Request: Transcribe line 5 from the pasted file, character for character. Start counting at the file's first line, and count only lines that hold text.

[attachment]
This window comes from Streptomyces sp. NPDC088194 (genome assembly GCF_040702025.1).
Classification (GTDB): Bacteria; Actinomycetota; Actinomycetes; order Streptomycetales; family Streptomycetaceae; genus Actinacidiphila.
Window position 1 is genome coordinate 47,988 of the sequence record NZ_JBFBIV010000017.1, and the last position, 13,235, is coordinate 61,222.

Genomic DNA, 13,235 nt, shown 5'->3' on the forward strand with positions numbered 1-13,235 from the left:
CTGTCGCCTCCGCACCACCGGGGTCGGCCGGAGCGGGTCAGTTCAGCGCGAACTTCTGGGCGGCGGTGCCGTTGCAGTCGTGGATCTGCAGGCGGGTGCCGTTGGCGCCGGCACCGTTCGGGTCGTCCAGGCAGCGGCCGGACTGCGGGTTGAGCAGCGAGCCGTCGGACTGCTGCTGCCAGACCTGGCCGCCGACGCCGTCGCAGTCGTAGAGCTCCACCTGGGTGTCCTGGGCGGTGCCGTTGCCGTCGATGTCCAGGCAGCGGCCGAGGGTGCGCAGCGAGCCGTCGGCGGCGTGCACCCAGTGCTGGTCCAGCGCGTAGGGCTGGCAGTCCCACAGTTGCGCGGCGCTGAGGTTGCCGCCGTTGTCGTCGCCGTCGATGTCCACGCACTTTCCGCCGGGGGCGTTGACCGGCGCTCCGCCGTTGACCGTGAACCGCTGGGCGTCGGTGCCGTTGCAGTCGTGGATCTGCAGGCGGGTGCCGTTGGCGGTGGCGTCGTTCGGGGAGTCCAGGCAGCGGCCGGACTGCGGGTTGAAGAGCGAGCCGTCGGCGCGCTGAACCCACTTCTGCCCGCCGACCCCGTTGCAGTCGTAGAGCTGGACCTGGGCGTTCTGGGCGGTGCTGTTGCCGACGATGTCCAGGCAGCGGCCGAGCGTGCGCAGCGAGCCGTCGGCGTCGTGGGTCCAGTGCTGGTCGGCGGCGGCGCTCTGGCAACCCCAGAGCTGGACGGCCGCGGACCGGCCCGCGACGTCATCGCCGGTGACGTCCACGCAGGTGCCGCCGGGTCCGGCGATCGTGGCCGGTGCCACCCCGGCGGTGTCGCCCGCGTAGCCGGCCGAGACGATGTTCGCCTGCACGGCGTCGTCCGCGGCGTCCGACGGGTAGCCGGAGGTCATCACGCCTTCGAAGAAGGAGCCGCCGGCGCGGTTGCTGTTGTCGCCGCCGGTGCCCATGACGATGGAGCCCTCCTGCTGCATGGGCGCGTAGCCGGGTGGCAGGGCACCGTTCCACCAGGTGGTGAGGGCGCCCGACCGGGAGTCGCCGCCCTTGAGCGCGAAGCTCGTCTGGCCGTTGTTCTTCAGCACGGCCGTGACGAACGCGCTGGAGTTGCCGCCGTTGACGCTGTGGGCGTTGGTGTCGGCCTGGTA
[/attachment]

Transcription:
CTGTCGCCTCCGCACCACCGGGGTCGGCCGGAGCGGGTCAGTTCAGCGCGAACTTCTGGGCGGCGGTGCCGTTGCAGTCGTGGATCTGCAGGCGGGTGCCGTTGGCGCCGGCACCGTTCGGGTCGTCCAGGCAGCGGCCGGACTGCGGGTTGAGCAGCGAGCCGTCGGACTGCTGCTGCCAGACCTGGCCGCCGACGCCGTCGCAGTCGTAGAGCTCCACCTGGGTGTCCTGGGCGGTGCCGTTGCCGTCGATGTCCAGGCAGCGGCCGAGGGTGCGCAGCGAGCCGTCGGCGGCGTGCACCCAGTGCTGGTCCAGCGCGTAGGGCTGGCAGTCCCACAGTTGCGCGGCGCTGAGGTTGCCGCCGTTGTCGTCGCCGTCGATGTCCACGCACTTTCCGCCGGGGGCGTTGACCGGCGCTCCGCCGTTGACCGTGAACCGCTGGGCGTCGGTGCCGTTGCAGTCGTGGATCTGCAGGCGGGTGCCGTTGGCGGTGGCGTCGTTCGGGGAGTCCAGGCAGCGGCCGGACTGCGGGTTGAAGAGCGAGCCGTCGGCGCGCTGAACCCACTTCTGCCCGCCGACCCCGTTGCAGTCGTAGAGCTGGACCTGGGCGTTCTGGGCGGTGCTGTTGCCGACGATGTCCAGGCAGCGGCCGAGCGTGCGCAGCGAGCCGTCGGCGTCGTGGGTCCAGTGCTGGTCGGCGGCGGCGCTCTGGCAACCCCAGAGCTGGACGGCCGCGGACCGGCCCGCGACGTCATCGCCGGTGACGTCCACGCAGGTGCCGCCGGGTCCGGCGATCGTGGCCGGTGCCACCCCGGCGGTGTCGCCCGCGTAGCCGGCCGAGACGATGTTCGCCTGCACGGCGTCGTCCGCGGCGTCCGACGGGTAGCCGGAGGTCATCACGCCTTCGAAGAAGGAGCCGCCGGCGCGGTTGCTGTTGTCGCCGCCGGTGCCCATGACGATGGAGCCCTCCTGCTGCATGGGCGCGTAGCCGGGTGGCAGGGCACCGTTCCACCAGGTGGTGAGGGCGCCCGACCGGGAGTCGCCGCCCTTGAGCGCGAAGCTCGTCTGGCCGTTGTTCTTCAGCACGGCCGTGACGAACGCGCTGGAGTTGCCGCCGTTGACGCTGTGGGCGTTGGTGTCGGCCTGGTA